The Affordable Clean Energy Rule (ACE) provides a plan for states to make realistic assessments and upgrade their power plants with clean technologies so that they can operate in a more environmentally friendly manner. ACE refocuses the Environmental Protection Agency (EPA) on sound science, transparency, supply diversity, and the rule of law, rather than bureaucratic overreach and politics. Obama’s Clean Power Plan, which ACE replaces, was never implemented. The United States Supreme Court stopped the rule, partly due to claims from over half the states that they would suffer “irreparable injury” without intervention. The stay on implementation was an extraordinary step for the Supreme Court, which many Court-watchers at the time said indicated displeasure with a vast rule with enormous consequences.
Affordable Clean Energy Rule
On June 19, 2019, EPA issued ACE, replacing the Obama administration’s Clean Power Plan with a rule that establishes emission guidelines for states to use when developing plans to limit carbon dioxide at their coal-fired electric generating units. ACE regulates the electric industry on a plant-by-plant basis, allowing older plants to keep operating as they adopt improved, more-efficient technology. The new plan removes the federal government’s power to set emissions-reduction targets across the industry, regulating only “inside the fence line of” each plant. It creates a menu of technological options the plants can choose from to boost efficiency, using less coal to generate the same amount of electricity. States have the authority to design plans for power plants within their borders, with three years to develop and submit the plans to the EPA for approval.
More specifically, ACE establishes heat rate improvement—a measure of the amount of energy required to generate a unit of electricity—as the best system of emissions reduction for carbon dioxide from coal-fired generating units. ACE provides six “candidate technologies:”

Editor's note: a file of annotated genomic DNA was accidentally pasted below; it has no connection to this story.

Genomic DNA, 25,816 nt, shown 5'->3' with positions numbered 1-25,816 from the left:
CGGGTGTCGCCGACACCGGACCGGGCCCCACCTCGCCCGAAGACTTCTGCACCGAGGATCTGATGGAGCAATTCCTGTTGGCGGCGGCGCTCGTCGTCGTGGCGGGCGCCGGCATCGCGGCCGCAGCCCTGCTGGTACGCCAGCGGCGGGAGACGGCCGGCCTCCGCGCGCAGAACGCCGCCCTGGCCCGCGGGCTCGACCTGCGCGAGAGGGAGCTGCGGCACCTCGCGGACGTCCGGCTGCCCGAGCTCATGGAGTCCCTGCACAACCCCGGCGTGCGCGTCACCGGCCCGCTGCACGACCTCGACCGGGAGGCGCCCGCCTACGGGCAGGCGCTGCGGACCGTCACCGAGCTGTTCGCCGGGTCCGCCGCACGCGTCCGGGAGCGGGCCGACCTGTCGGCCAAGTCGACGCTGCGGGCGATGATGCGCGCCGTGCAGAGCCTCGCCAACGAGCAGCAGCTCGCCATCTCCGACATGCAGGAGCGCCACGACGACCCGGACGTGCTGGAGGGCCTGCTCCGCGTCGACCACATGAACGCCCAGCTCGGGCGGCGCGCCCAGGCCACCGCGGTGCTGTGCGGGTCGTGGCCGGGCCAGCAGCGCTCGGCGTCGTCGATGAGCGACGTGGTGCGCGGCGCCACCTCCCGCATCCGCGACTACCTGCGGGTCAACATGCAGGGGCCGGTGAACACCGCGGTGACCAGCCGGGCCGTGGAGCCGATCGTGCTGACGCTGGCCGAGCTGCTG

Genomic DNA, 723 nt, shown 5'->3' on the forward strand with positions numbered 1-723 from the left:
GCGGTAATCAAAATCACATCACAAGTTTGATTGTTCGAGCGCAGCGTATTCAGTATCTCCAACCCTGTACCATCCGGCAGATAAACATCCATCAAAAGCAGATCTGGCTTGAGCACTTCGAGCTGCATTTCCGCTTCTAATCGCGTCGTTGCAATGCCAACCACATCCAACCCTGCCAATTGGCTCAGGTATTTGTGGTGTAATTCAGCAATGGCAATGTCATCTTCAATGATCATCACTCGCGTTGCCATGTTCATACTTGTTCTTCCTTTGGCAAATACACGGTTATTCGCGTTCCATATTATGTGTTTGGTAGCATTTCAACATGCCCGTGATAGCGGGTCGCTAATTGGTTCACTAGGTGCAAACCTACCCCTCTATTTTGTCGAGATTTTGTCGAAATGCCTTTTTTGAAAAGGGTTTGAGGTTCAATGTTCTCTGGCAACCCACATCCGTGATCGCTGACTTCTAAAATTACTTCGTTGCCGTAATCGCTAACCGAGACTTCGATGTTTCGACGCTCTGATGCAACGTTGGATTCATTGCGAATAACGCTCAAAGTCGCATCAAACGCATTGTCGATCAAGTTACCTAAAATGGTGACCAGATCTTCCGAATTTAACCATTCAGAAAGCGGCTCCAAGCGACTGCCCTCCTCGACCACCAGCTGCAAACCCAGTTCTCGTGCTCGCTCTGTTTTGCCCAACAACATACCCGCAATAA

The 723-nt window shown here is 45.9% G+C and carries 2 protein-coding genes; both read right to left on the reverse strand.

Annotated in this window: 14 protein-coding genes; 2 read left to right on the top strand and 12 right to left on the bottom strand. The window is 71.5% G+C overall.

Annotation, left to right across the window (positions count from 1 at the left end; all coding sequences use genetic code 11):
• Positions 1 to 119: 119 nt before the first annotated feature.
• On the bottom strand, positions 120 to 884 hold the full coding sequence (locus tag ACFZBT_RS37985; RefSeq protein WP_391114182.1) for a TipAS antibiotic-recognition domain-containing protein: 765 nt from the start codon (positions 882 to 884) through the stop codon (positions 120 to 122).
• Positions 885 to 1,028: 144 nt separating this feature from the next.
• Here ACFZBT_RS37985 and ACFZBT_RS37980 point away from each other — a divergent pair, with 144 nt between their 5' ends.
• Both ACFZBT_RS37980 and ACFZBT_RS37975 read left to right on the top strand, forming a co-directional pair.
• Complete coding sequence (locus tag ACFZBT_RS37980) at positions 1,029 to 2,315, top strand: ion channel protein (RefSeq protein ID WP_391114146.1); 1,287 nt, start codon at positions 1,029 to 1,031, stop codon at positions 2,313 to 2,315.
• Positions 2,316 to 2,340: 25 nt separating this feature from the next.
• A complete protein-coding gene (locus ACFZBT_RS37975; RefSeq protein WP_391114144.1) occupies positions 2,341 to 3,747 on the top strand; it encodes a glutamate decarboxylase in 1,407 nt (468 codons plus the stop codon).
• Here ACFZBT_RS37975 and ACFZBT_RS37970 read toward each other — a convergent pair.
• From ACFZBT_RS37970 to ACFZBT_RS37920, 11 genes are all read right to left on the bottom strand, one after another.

• Neural Network/Intelligent Sootblowers
• Boiler Feed Pumps
• Air Heater and Duct Leakage Control
• Variable Frequency Drives
• Blade Path Upgrade (Steam Turbine)
• Redesign/Replace Economizer
ACE does not set a specific target for the power sector to reduce carbon dioxide emissions, giving states the authority to write their own plans for reducing carbon dioxide at individual plants. The Trump EPA estimates that carbon dioxide emissions would be reduced through both market forces and ACE by as much as 35 percent below 2005 levels in 2030, which is similar to reduction estimates calculated by Obama’s EPA for the Clean Power Plan. Trump’s EPA estimates ACE will directly reduce carbon dioxide emissions by 11 million metric tons by 2030—a 0.7 percent reduction compared to no regulation. There would also be benefits from reducing sulfur dioxide, nitrogen oxide, particulate matter, and mercury emissions, which are already controlled by other regulations and have been declining rapidly.
New Source Review
EPA is also proposing separately to change New Source Review (NSR)—a Clean Air Act rule that requires plant owners, who make a change that significantly increases a plant’s annual emissions to install pollution controls. EPA is proposing to change NSR so that it is triggered by increases in emission rates rather than increases in overall emissions. Under current rules, power plants must undergo new pollution reviews when they upgrade facilities, making it expensive to make changes that would improve plant efficiency and in turn, allow more production with less emissions per unit produced. Generally, it would cost less to upgrade an existing coal plant to make it cleaner and more efficient than to invest in a new facility were it not for NSR.
ACE succeeds in replacing the onerous and legally dubious Clean Power Plan and providing emission standards compatible with a “dependable, diverse supply of electricity that all Americans can afford.” ACE gives the states authority to design plans for plants within their borders, submitting them to EPA for approval within 3 years. The plan is much more realistic and far less costly than the Clean Power Plan, which would have increased electricity prices, causing hardship for American families. Further, that hardship would be unwarranted because reducing U.S. power plant carbon dioxide emissions to zero by 2030 would only reduce the global concentration of carbon dioxide by 0.7 percent in 2050 and have immeasurable impacts on temperatures according to the Obama EPA’s own analysis.